While it may be common in Hollywood for celebs to kiss their kids on the lips, Indian parents feel it’s really not their thing.
Asking your child for a proper kiss when they give you just a peck is understandable, but if the kiss is on the lips, the child is asked for a repeat and it continues for too long, then isn’t it inappropriate?
Quarterback for the New England Patriots, Tom Brady, who is married to supermodel Giselle, has been receiving a lot of criticism and hate for asking his son for a second longer kiss on the lips, which lingered uncomfortably on, before letting the child check on his fantasy football ratings.
The problem here is not a kiss on the lips, especially as many parents in the West do it. Actress Hilary Duff has been snapped giving her son a kiss on the lips, Kobe Bryant does the same with his daughter, Heidi Klum, David and Victoria Beckham, Jennifer Lopez... the list is endless. So, why the hate for Tom? It’s the idea of Tom Brady asking his son for a second peck on the lips in the midst of a massage that comes across as uncomfortable to a few. On the other hand, the same act would be deemed cute if the other person was a love interest.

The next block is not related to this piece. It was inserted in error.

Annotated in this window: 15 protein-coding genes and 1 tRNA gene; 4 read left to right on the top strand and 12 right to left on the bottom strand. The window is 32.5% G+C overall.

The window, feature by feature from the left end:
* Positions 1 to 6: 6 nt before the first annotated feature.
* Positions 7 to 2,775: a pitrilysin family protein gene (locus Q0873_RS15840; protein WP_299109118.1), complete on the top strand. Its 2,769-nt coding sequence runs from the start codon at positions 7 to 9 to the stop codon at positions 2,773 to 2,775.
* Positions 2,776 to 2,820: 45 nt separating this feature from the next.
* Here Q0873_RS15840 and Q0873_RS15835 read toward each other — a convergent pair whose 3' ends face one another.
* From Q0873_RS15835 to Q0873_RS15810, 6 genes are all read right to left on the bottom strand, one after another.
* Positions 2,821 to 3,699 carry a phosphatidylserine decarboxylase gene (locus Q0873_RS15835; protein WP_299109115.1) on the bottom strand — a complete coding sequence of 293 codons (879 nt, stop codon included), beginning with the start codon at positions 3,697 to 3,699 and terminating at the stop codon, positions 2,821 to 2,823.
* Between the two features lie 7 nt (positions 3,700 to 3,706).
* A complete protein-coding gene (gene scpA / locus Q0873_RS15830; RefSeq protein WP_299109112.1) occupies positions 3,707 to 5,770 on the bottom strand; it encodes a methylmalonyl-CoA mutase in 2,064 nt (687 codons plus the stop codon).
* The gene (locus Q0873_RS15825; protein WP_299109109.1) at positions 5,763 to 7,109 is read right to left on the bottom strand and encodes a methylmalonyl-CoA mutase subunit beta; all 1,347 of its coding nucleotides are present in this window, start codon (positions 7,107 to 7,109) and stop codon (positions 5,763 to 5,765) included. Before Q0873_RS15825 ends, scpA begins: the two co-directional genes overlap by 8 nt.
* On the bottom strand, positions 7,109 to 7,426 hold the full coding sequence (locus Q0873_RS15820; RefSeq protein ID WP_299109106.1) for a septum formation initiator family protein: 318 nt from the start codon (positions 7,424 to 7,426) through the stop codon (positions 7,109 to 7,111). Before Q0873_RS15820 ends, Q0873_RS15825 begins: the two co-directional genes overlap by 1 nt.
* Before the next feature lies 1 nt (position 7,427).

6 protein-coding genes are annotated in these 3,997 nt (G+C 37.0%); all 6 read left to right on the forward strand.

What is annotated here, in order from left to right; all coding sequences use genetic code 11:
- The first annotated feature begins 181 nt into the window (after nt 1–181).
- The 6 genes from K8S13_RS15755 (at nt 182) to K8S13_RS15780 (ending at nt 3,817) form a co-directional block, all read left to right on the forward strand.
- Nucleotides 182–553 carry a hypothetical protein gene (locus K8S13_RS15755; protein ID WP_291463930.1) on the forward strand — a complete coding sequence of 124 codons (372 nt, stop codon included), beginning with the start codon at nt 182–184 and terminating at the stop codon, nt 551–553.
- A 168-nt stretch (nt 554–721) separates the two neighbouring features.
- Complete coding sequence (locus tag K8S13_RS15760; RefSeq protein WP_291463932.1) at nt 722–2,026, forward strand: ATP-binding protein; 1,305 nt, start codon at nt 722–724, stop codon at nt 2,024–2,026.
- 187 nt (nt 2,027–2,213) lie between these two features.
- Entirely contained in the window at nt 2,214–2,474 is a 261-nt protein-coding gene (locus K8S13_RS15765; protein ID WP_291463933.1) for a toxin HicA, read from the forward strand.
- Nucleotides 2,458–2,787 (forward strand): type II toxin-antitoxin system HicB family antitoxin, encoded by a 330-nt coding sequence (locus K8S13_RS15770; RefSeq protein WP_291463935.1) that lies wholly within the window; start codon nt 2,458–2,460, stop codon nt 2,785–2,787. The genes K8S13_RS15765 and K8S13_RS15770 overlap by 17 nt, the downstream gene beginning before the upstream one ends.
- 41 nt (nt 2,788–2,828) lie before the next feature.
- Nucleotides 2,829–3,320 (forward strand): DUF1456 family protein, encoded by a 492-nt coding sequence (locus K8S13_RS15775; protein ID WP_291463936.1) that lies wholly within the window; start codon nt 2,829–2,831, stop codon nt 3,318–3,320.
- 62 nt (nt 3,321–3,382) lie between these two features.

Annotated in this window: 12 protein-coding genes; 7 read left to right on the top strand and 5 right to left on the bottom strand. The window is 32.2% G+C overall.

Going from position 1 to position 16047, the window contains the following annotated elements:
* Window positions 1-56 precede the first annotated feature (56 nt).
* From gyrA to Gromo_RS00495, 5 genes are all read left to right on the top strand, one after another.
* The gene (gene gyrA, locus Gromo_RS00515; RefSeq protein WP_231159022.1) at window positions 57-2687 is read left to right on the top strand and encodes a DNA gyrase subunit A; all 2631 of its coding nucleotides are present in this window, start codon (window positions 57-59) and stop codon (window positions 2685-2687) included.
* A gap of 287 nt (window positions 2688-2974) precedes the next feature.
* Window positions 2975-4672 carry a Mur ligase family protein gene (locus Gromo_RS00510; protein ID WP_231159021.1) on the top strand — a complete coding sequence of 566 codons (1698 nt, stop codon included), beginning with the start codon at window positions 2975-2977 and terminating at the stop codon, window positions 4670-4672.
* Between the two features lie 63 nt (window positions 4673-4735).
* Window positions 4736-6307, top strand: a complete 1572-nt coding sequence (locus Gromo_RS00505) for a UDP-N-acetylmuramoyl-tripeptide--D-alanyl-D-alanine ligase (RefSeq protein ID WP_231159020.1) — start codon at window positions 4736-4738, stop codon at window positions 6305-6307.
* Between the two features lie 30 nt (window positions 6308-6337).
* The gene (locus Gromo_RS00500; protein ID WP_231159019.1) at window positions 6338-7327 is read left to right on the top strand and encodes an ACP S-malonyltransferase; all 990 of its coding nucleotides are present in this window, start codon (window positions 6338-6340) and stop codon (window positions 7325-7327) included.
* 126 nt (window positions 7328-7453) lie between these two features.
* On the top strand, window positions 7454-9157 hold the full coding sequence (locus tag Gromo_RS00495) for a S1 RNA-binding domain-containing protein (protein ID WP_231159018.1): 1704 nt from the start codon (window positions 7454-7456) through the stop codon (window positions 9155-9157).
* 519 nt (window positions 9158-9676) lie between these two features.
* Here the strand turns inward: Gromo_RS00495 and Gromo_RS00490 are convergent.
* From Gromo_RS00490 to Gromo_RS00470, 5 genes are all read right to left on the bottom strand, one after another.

So, how do Indian parents feel about kissing their children on their lips? Pia Desai Pasricha, the admin for Mommy A-Z, a Facebook group with over 10,000 members, says, “Different things work for different families and it’s not our place to judge necessarily. However, it can feel uncomfortable for people who are not used to it.”
And what are her personal views on the issue? “As a mom, I’m not sure I would be entirely comfortable but that’s probably because it’s not something that is the norm for me,” says Pia.
Reacting to the Tom Brady incident, Arundhati De Seth, jewellery writer and daughter of Shobhaa De says, “It’s kind of weird because the kid is 11 years old, but to each, their own. It’s better they hug and kiss than hit. I am not sure how “healthy” or “unhealthy” it is. But there are a lot more terrible things going on that we can focus on than this.”
Dr Monika Reddy Flendalen, mother of a baby girl and a Consultant in Diabetes and Endocrinology, Imperial College Healthcare NHS Trust, London says, “As a doctor, I don’t have any concerns about a peck on the lips between a parent and their child and most of my colleagues would agree with this. However, as a parent, I think it’s a bit unnatural, and personally my affection towards my own baby consists of lots of hugs and plenty of kisses on the cheeks and forehead.” She adds, “Perhaps it all comes down to one’s own upbringing when it comes to views on what’s right or wrong with respect to parental affection.”